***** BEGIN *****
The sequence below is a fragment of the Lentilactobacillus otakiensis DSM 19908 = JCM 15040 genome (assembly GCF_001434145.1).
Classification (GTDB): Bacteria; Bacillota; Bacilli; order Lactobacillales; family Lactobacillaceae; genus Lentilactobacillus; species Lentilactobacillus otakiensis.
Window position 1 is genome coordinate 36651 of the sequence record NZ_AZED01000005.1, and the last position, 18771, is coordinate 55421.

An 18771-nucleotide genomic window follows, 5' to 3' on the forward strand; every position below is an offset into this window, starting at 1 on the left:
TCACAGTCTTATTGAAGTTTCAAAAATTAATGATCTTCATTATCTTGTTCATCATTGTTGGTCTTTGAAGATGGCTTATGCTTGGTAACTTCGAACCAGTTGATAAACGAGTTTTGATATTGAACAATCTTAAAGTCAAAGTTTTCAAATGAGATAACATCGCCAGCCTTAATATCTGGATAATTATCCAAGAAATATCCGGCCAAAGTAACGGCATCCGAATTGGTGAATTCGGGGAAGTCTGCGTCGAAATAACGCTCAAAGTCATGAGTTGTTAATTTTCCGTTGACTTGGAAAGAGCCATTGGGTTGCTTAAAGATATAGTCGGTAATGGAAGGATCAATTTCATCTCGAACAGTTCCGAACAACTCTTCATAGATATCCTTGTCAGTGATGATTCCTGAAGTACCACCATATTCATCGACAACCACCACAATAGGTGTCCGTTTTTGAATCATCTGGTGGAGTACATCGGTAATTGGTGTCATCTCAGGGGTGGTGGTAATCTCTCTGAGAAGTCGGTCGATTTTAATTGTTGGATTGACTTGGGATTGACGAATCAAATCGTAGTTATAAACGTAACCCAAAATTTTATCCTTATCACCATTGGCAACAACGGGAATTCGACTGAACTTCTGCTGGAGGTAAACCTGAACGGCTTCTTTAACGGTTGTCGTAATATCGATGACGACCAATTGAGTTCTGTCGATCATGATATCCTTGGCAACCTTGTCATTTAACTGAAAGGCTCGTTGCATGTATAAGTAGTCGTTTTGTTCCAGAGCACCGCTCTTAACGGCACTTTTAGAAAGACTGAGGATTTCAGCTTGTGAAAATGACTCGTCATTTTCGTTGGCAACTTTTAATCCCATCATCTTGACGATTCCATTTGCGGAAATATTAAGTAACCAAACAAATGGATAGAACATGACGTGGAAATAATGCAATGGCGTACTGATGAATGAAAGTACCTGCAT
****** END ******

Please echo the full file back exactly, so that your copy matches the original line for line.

The sequence below is a fragment of the Lentilactobacillus otakiensis DSM 19908 = JCM 15040 genome (assembly GCF_001434145.1).
Classification (GTDB): Bacteria; Bacillota; Bacilli; order Lactobacillales; family Lactobacillaceae; genus Lentilactobacillus; species Lentilactobacillus otakiensis.
Window position 1 is genome coordinate 36651 of the sequence record NZ_AZED01000005.1, and the last position, 18771, is coordinate 55421.

An 18771-nucleotide genomic window follows, 5' to 3' on the forward strand; every position below is an offset into this window, starting at 1 on the left:
TCACAGTCTTATTGAAGTTTCAAAAATTAATGATCTTCATTATCTTGTTCATCATTGTTGGTCTTTGAAGATGGCTTATGCTTGGTAACTTCGAACCAGTTGATAAACGAGTTTTGATATTGAACAATCTTAAAGTCAAAGTTTTCAAATGAGATAACATCGCCAGCCTTAATATCTGGATAATTATCCAAGAAATATCCGGCCAAAGTAACGGCATCCGAATTGGTGAATTCGGGGAAGTCTGCGTCGAAATAACGCTCAAAGTCATGAGTTGTTAATTTTCCGTTGACTTGGAAAGAGCCATTGGGTTGCTTAAAGATATAGTCGGTAATGGAAGGATCAATTTCATCTCGAACAGTTCCGAACAACTCTTCATAGATATCCTTGTCAGTGATGATTCCTGAAGTACCACCATATTCATCGACAACCACCACAATAGGTGTCCGTTTTTGAATCATCTGGTGGAGTACATCGGTAATTGGTGTCATCTCAGGGGTGGTGGTAATCTCTCTGAGAAGTCGGTCGATTTTAATTGTTGGATTGACTTGGGATTGACGAATCAAATCGTAGTTATAAACGTAACCCAAAATTTTATCCTTATCACCATTGGCAACAACGGGAATTCGACTGAACTTCTGCTGGAGGTAAACCTGAACGGCTTCTTTAACGGTTGTCGTAATATCGATGACGACCAATTGAGTTCTGTCGATCATGATATCCTTGGCAACCTTGTCATTTAACTGAAAGGCTCGTTGCATGTATAAGTAGTCGTTTTGTTCCAGAGCACCGCTCTTAACGGCACTTTTAGAAAGACTGAGGATTTCAGCTTGTGAAAATGACTCGTCATTTTCGTTGGCAACTTTTAATCCCATCATCTTGACGATTCCATTTGCGGAAATATTAAGTAACCAAACAAATGGATAGAACATGACGTGGAAATAATGCAATGGCGTACTGATGAATGAAAGTACCTGCAT